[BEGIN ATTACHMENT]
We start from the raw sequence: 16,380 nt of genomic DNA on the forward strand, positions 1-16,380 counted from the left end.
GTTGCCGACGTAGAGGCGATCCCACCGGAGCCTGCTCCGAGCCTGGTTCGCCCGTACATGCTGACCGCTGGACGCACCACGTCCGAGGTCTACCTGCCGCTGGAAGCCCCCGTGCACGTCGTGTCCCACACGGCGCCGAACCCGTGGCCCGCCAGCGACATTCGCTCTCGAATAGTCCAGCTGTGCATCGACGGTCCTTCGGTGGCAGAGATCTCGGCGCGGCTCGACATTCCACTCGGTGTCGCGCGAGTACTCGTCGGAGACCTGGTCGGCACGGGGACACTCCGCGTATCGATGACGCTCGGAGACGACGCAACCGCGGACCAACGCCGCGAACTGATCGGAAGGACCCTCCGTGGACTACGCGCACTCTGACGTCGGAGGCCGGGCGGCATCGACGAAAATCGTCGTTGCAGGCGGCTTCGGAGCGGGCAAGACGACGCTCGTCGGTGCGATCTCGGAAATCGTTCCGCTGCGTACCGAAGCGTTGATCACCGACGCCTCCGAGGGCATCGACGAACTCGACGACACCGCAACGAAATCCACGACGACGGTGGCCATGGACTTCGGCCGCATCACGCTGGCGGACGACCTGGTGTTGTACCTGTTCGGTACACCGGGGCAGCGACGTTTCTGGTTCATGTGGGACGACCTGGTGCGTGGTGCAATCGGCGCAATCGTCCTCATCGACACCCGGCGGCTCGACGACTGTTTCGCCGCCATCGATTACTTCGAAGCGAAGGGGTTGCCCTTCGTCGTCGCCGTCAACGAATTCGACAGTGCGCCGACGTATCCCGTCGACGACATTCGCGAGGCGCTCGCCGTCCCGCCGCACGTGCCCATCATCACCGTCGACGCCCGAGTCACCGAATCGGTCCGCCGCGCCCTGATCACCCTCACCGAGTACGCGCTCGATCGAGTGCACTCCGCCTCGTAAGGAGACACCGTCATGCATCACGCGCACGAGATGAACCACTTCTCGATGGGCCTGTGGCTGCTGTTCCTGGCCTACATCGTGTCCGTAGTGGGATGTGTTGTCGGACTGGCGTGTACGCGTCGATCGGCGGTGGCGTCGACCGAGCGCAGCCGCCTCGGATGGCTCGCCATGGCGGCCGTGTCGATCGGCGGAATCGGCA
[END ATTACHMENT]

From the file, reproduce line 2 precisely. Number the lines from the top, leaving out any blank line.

GTTGCCGACGTAGAGGCGATCCCACCGGAGCCTGCTCCGAGCCTGGTTCGCCCGTACATGCTGACCGCTGGACGCACCACGTCCGAGGTCTACCTGCCGCTGGAAGCCCCCGTGCACGTCGTGTCCCACACGGCGCCGAACCCGTGGCCCGCCAGCGACATTCGCTCTCGAATAGTCCAGCTGTGCATCGACGGTCCTTCGGTGGCAGAGATCTCGGCGCGGCTCGACATTCCACTCGGTGTCGCGCGAGTACTCGTCGGAGACCTGGTCGGCACGGGGACACTCCGCGTATCGATGACGCTCGGAGACGACGCAACCGCGGACCAACGCCGCGAACTGATCGGAAGGACCCTCCGTGGACTACGCGCACTCTGACGTCGGAGGCCGGGCGGCATCGACGAAAATCGTCGTTGCAGGCGGCTTCGGAGCGGGCAAGACGACGCTCGTCGGTGCGATCTCGGAAATCGTTCCGCTGCGTACCGAAGCGTTGATCACCGACGCCTCCGAGGGCATCGACGAACTCGACGACACCGCAACGAAATCCACGACGACGGTGGCCATGGACTTCGGCCGCATCACGCTGGCGGACGACCTGGTGTTGTACCTGTTCGGTACACCGGGGCAGCGACGTTTCTGGTTCATGTGGGACGACCTGGTGCGTGGTGCAATCGGCGCAATCGTCCTCATCGACACCCGGCGGCTCGACGACTGTTTCGCCGCCATCGATTACTTCGAAGCGAAGGGGTTGCCCTTCGTCGTCGCCGTCAACGAATTCGACAGTGCGCCGACGTATCCCGTCGACGACATTCGCGAGGCGCTCGCCGTCCCGCCGCACGTGCCCATCATCACCGTCGACGCCCGAGTCACCGAATCGGTCCGCCGCGCCCTGATCACCCTCACCGAGTACGCGCTCGATCGAGTGCACTCCGCCTCGTAAGGAGACACCGTCATGCATCACGCGCACGAGATGAACCACTTCTCGATGGGCCTGTGGCTGCTGTTCCTGGCCTACATCGTGTCCGTAGTGGGATGTGTTGTCGGACTGGCGTGTACGCGTCGATCGGCGGTGGCGTCGACCGAGCGCAGCCGCCTCGGATGGCTCGCCATGGCGGCCGTGTCGATCGGCGGAATCGGCA